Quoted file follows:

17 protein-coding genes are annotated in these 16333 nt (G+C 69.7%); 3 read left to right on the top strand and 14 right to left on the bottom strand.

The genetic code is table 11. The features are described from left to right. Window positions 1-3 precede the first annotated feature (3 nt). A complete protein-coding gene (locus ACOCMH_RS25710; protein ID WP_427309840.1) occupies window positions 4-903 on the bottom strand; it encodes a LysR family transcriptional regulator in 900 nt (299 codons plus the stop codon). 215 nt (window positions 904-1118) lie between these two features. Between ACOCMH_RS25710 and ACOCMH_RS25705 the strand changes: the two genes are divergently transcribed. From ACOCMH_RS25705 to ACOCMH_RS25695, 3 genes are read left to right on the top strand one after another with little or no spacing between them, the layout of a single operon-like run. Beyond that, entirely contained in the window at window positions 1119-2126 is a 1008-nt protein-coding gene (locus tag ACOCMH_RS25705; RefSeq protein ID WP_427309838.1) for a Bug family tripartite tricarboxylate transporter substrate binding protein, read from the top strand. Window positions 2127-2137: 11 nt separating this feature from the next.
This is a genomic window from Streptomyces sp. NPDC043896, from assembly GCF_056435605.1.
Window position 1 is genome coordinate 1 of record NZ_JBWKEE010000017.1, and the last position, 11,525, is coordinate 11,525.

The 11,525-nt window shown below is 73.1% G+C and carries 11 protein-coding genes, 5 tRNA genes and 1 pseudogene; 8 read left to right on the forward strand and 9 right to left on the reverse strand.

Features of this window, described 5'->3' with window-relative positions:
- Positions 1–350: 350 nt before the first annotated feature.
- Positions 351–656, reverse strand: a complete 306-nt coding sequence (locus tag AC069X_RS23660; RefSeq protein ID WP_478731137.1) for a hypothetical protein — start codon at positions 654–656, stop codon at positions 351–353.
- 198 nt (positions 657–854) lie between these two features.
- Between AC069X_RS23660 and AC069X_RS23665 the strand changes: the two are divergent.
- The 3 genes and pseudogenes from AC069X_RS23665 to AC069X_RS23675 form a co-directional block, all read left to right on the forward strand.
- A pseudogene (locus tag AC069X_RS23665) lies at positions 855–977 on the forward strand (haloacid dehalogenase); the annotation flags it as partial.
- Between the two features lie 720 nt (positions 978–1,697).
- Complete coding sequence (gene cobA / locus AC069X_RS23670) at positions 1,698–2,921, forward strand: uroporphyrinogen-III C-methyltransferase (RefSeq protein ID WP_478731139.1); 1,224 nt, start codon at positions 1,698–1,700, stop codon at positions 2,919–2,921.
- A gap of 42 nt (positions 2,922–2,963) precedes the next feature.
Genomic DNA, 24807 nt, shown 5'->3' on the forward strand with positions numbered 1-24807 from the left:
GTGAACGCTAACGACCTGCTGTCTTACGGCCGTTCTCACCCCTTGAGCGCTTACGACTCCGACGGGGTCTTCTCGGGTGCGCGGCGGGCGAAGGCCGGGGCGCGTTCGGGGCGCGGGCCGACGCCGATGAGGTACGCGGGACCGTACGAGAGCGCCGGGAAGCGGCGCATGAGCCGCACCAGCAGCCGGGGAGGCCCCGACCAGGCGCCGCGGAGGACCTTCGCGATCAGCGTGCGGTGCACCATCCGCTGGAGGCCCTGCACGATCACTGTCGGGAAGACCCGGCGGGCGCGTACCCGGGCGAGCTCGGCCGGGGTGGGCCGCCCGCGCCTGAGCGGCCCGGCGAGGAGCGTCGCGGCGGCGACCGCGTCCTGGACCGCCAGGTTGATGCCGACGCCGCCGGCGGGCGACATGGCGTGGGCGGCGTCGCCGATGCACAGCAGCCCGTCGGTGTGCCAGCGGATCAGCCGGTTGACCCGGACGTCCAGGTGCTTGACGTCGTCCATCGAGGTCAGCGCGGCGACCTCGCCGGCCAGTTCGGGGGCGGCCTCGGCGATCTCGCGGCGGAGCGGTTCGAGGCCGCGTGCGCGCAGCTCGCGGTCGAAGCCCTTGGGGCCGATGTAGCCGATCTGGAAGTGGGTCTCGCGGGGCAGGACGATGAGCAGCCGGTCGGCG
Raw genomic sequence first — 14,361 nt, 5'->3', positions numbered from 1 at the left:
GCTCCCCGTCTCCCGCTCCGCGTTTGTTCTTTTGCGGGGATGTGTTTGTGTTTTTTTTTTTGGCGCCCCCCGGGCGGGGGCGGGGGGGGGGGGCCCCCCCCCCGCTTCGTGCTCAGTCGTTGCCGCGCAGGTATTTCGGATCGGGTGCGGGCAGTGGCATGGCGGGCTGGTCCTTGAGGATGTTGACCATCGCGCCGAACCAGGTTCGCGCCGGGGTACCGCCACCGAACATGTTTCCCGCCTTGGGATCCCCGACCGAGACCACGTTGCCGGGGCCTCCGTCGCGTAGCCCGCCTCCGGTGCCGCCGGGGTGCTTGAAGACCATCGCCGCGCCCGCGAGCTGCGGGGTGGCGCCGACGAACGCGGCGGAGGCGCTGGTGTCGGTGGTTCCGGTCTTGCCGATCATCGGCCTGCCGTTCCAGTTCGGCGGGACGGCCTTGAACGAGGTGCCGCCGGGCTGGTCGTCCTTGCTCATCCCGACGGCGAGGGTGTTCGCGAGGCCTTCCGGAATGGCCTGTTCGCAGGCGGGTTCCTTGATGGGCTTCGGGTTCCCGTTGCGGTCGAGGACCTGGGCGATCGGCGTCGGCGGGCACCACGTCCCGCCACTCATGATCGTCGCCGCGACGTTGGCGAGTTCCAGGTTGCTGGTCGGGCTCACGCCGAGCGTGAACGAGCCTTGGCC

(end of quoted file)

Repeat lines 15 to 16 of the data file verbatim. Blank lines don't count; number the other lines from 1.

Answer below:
- A gap of 42 nt (positions 2,922–2,963) precedes the next feature.
Genomic DNA, 24807 nt, shown 5'->3' on the forward strand with positions numbered 1-24807 from the left: